Automotive EMC Introduction And Overview

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Automotive EMCIntroduction and OverviewMark SteffkaEmail: msteffka@umd.umich.eduUniversity of Michigan – DearbornElectrical and Computer EngineeringDepartmentAutomotive EMC Introduction andOverview1

Automotive Systems “Past andPresent” Today’s vehicles contain three centuries oftechnology 19th century internal combustionengines combined with 20th century electricalsystems and 21st century electronics .Automotive EMC.fromSpark to Satellite Automotive EMC Introduction andOverview2

Automotive Systems and EMC The inclusion of new technologies in automotivesystems has resulted in new challenges across thespectrum. and can result in EMC issues from LF to SHF!Automotive EMC Introduction andOverview3

Why is EMC Important to theAutomotive Industry? Today’s electronic systems (including vehicles)contain many more active electronic componentsthan in the past. Those components and assemblies may emit RFnoise or be exposed to external sources of energy- resulting in unanticipated changes in systemoperation.Automotive EMC Introduction andOverview4

The EMC “Model” (as applied toAutomotive Systems)SourcePathPathReceiver The “Source” – near / far field high magneticfield or electric field? The “Path” – radiated or conducted? The “Receiver” – intentional or unintentional?Automotive EMC Introduction andOverview5

Electromagnetic Environmentfor Automotive Systems May be “off board” and “on board” sources. Studies have shown almost “DC to daylight”sources and high field strength levels – bothelectric and magnetic. Typical on board fields of 10 – 100 V/m. Some off board fields are 100’s of V/m !Automotive EMC Introduction andOverview6

Examples of “Off Board” RF New wireless technologies demand more spectrumand more energy Many rural areas are now populated Vehicle must operate in this new environmentAutomotive EMC Introduction andOverview7

“On Board” Vehicle Sources Automobiles canhave on boardsources of significantemissions. High RF levels withcommon equipmentsuch as mobile radiotransmitters.Automotive EMC Introduction andOverview8

Automotive Industry EMCMethodology Vehicle Original Equipment Manufacturer(OEM) practice is to address EMC in thecomponent and system design phase. The resolution of EMC issues mustcomprehend a high volume, complexmanufacturing process AND do not affectprogram timing. Goal is to balance EMC requirements withmarket-based vehicle usage.Automotive EMC Introduction andOverview9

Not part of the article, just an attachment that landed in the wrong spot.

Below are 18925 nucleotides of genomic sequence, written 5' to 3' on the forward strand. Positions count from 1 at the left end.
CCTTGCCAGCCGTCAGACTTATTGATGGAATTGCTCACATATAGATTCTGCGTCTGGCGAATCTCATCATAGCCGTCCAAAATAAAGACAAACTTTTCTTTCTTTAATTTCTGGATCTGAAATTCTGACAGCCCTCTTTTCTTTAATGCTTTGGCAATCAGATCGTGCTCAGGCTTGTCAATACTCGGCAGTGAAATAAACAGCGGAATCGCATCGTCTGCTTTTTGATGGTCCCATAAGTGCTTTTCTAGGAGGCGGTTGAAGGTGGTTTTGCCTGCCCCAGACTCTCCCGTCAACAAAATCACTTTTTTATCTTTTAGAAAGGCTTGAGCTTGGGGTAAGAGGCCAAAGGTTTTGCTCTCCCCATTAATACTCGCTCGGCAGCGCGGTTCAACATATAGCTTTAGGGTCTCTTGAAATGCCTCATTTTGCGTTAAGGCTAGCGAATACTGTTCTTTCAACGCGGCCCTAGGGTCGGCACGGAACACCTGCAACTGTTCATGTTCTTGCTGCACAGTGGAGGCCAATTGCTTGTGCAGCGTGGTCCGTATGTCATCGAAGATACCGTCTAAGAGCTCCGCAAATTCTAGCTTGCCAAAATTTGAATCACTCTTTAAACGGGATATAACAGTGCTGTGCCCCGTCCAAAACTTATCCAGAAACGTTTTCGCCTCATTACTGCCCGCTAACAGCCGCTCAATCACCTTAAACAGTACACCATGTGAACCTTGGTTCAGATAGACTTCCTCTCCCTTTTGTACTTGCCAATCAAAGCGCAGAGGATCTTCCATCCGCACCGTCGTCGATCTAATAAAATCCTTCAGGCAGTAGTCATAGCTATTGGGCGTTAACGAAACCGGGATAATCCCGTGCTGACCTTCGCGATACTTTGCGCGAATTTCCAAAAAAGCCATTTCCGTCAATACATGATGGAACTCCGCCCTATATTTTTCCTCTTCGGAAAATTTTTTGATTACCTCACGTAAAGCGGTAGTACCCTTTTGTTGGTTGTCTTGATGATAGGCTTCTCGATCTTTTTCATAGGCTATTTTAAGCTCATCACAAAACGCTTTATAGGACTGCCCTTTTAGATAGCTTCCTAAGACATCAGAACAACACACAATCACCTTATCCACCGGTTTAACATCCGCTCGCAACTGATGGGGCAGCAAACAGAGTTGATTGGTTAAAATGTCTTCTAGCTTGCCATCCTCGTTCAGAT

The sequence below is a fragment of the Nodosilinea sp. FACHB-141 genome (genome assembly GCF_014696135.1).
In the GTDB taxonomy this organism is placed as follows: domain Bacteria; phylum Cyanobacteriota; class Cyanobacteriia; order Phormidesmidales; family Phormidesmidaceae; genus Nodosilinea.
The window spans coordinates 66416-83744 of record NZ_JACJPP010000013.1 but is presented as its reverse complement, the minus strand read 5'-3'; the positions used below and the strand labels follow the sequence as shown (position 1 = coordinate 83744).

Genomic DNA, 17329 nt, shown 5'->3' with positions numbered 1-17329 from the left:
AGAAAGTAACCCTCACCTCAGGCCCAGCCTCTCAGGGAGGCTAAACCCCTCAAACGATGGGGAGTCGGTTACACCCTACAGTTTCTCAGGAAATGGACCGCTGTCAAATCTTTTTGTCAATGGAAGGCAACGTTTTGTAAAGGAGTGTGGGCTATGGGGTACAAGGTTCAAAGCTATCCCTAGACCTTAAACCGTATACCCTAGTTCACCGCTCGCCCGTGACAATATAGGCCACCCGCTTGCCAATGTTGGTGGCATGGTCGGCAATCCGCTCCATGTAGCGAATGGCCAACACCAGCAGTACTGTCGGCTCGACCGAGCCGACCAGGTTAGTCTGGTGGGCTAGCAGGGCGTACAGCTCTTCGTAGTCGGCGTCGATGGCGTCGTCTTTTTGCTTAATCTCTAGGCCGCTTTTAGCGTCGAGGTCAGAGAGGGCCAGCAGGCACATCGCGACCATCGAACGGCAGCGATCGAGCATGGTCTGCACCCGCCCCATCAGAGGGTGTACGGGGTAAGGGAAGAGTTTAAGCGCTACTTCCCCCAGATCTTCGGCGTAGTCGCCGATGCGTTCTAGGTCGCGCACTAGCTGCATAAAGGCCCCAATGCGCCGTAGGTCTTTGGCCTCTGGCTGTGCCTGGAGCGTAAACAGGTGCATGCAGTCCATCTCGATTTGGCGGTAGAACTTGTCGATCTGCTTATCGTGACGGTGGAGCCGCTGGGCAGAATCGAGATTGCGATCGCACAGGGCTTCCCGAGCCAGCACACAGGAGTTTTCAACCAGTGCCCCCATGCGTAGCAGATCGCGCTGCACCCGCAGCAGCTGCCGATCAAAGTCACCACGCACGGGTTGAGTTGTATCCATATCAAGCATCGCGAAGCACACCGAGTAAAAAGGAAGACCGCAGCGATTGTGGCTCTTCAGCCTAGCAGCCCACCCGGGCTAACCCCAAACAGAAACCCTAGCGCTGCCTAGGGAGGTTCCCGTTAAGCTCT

“Customer Focused” AutomotiveEMC Benefit Recognition of twoway radio usage. Important tounderstand installationin vehicles tominimize EMC issues.Automotive EMC Introduction andOverview10

Development of OEM “MobileRadio Installation Guidelines” Shows “EMCfriendly” methods toinstall two way radiosand antenna systems. Based oncommerciallyavailable radios andtransmitters.Automotive EMC Introduction andOverview11

Automotive EMC Requirements “Good” News: Most automotive systems areexempt from FCC Part 15 (see 15.103). “Bad” News: OEM requirements typically 10 to40 dB more stringent than Part 15. “Ugly” News: Most OEM requirements are basedupon international standards such as CISPR, ISO,SAE (which many international legislatedrequirements are also based on).Automotive EMC Introduction andOverview12

Automotive EMC Case Studies Emissions: Microprocessor clock harmonic wason two way radio frequency – rendering radiocommunication impossible. Immunity (the Automotive characterization ofsusceptibility): An engine and transmissionseemed defective due to control systemmalfunctions – cause was a change from ametal to a non-conductive component package.Automotive EMC Introduction andOverview13

Automotive System RF Emissions Vehicle systems can be responsible for onboardnoise generation as a byproduct of vehicle operation. In the automotive industry, this noise has beenclassified into two categories:– Broadband (typically due to electrical arcing)» Referred to as “Arc and Spark” noise.– Narrowband (typically due to active electronics)» All other noise NOT due to “Arc and Spark”.Automotive EMC Introduction andOverview14

Representation Of NoiseBandwidth Broadband noise is greater than the “width” of receiver ofthe energy. Narrowband noise is less than the “width” of the receiver. Impact AM – Noise – FM loss of sensitivity.Automotive EMC Introduction andOverview15

Typical Sources Of BroadbandNoise Sources include ignition components and similar pulsetype systems. Electric motors (both the traditional and the new“brushless”).Automotive EMC Introduction andOverview16

EMC / RFI Issues in PowerElectronics Important to understand the impact of the“slew rate” of high power devices. Many are designed for low powerdissipation during operation resulting in:– Operation at an order of magnitude faster thanresponse of electromechanical devices– Causing radiated/conducted emission issues.Automotive EMC Introduction andOverview17

Why Ignition Noise Is“Broadband” Representative ignitionsystems used today - allutilize high-voltagedischarge. Source of noise is sparkdischarge across gap inplug and/or distributor.Automotive EMC Introduction andOverview18